Bruised by a year of financial catastrophe, some bank shareholders are out for revenge as the corporate annual meeting season approaches -- with Bank of America Corp. Chairman and Chief Executive Kenneth D. Lewis a prominent target.
His critics, who are calling on shareholders to vote him off the company's board at its annual meeting April 29, cite the bank's moves last year to acquire two struggling firms, mortgage giant Countrywide Financial Corp. and brokerage powerhouse Merrill Lynch & Co.
The $50-billion Merrill deal was followed by huge losses at the Wall Street firm and a scandal over bonuses paid to its employees -- developments that Lewis should have foreseen, the critics say.
BofA shares have nose-dived 69% since the Merrill deal was reached, compared with a 54% decline for an index of 24 bank stocks.
"You can argue about the strategic issues from here to eternity, but they're never going to be able to justify the acquisition" of Merrill, said Michael Garland, director of value strategies at CtW Investment Group, an advisor to union-sponsored pension funds that is calling for a "no" vote on Lewis.
When the transactions were announced, Lewis and some analysts said the acquisitions would eventually yield huge profits for the Charlotte, N.C., firm, which already was the largest U.S. bank by deposits as well as the No. 1 issuer of credit cards.
In a recent interview, Lewis, 61, called dealing with the Merrill fallout the worst experience of his career. But he argued that it would take two or three years before the Merrill and Countrywide acquisitions could be fairly evaluated. He wouldn't discuss most details of the Merrill transaction, citing lawsuits brought by shareholders.
Merrill recorded a surprise $15-billion loss for the fourth quarter and paid out $3.6 billion in bonuses before the deal closed Jan. 1. Lewis has said he had no way to stop the widely criticized payments because Merrill was a separate company at the time.
The first round of federal bailout money, distributed after the Merrill deal was announced, included $15 billion for BofA and $10 billion for Merrill. When it became clear that Merrill's losses would be far greater than expected, Lewis threatened to back away from the takeover. He ultimately let it go through -- but only after the government invested $20 billion more in BofA and guaranteed $118 billion in troubled assets.
The $45 billion in total bailout funds received by Bank of America is exceeded only by the federal payouts to American International Group Inc. and Citigroup Inc., which have replaced their top brass. Lewis, meanwhile, says he wants to stay on until BofA has repaid the $45 billion and his bank is earning $30 billion a year -- which he says could happen in 2011.
In a letter urging shareholders to vote "no" on Lewis and two other directors, CtW Executive Director William Patterson said Lewis and his board "transformed a bank well-positioned to weather the financial crisis into one of its most costly casualties."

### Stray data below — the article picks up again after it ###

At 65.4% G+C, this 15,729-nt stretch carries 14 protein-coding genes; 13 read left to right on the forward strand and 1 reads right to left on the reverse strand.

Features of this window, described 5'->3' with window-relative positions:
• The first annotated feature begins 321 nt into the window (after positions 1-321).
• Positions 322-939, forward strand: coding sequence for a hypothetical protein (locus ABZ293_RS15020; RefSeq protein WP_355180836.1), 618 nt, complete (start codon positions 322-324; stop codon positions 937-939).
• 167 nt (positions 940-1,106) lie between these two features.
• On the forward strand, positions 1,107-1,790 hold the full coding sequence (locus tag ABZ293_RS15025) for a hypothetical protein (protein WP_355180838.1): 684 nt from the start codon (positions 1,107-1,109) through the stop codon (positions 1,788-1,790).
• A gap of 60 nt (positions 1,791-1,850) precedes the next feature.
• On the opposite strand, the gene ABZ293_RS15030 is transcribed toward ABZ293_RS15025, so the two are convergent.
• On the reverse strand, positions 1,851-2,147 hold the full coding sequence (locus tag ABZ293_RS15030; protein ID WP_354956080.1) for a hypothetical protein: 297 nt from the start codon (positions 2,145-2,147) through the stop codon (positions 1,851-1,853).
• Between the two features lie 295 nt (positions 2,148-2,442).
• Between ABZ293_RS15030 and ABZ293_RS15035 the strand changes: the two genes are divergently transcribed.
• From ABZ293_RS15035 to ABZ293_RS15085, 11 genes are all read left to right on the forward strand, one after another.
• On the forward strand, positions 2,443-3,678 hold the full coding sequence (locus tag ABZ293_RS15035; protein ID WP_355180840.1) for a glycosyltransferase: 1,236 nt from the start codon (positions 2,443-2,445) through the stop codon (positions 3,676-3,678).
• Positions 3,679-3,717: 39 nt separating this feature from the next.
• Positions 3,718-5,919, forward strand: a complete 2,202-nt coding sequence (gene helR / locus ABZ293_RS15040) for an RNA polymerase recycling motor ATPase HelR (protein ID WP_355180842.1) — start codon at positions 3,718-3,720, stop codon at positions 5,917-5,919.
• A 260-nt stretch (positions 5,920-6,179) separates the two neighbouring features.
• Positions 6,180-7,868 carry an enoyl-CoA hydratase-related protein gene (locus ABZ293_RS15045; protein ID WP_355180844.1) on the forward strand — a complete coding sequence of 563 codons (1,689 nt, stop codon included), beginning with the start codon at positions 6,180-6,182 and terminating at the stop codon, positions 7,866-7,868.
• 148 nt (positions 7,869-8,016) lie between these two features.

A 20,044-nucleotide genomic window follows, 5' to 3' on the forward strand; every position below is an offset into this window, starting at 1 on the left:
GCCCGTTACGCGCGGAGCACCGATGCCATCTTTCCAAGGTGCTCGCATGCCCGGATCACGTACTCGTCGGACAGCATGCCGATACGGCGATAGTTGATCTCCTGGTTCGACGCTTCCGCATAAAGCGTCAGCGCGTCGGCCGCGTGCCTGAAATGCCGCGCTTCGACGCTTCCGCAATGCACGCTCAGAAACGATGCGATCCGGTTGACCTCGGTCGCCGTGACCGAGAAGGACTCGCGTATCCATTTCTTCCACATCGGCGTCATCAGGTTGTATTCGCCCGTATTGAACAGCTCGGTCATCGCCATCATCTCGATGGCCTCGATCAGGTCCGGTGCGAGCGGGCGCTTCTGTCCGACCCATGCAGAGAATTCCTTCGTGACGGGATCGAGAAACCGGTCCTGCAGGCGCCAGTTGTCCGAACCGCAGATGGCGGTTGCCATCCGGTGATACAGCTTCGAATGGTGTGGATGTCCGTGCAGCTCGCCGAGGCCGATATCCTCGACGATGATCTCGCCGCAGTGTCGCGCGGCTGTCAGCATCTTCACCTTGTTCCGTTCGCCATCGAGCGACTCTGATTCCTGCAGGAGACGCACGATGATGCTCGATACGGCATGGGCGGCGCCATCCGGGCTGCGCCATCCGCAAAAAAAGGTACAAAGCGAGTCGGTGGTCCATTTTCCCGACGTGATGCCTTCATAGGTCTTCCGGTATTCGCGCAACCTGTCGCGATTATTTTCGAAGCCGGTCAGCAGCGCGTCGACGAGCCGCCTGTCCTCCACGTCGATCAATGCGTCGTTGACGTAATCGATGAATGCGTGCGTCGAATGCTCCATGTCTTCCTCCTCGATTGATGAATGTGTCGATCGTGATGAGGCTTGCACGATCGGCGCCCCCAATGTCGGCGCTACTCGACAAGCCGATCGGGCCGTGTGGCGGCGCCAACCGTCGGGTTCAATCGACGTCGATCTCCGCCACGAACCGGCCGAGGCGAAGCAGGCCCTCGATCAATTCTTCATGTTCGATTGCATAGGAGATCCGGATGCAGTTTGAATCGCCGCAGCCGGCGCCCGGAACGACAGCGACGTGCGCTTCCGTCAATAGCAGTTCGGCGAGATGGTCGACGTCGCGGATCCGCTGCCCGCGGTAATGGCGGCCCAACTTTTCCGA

A BofA spokesman said Lewis would not comment for this article.
It would be highly unusual for a majority of shareholders to reject bank directors outright. But if large numbers vote against the reelection of key board members, it would signal a strong desire for a corporate shake-up -- a message that could resonate this year, corporate governance experts say.
"There's a lot of frustration and anger" directed at the banking industry, said Amy Borrus, deputy director of the Council of Institutional Investors. "A lot of big institutional investors are ready to rumble."
Glass Lewis Inc., a shareholder advisory firm that already has come out against half of Citigroup's directors, is expected to weigh in on Bank of America this week.
The California Public Employees Retirement System, which is trying to be a lead plaintiff in a shareholder class-action lawsuit against the bank, plans to soon announce how it will vote its BofA shares.
One complaint about the Merrill deal is that Lewis should have disclosed more about the brokerage's potential losses and the fourth-quarter bonuses before a Dec. 5, 2008, special meeting of BofA shareholders to vote on the deal.
Securities and Exchange Commission chief Mary L. Schapiro last week said the agency was "carefully reviewing the Bank of America disclosure" but didn't indicate whether a formal enforcement investigation was under way.
BofA spokesman Robert Stickler said: "We believe we provided the appropriate and legally required disclosures prior to the special shareholder meeting."
The company, which earned $4 billion last year despite its own $2-billion fourth-quarter loss, contends it is well-positioned for the future.
Stickler said that, unlike AIG and Citigroup, Bank of America is a fundamentally profitable company that avoided the worst excesses of the subprime fiasco and now is "very well-capitalized, with the best liquidity in the industry."
It's a view also held by analyst Richard Bove of Rochdale Securities, who recently rated BofA as a "buy," brushing aside the concerns of angered shareholders as shortsighted.
"The company is so large that it will mirror events in the United States economy," Bove wrote. Once the recession ends, "Bank of America will have the strongest competitive advantages that it has ever had in its history."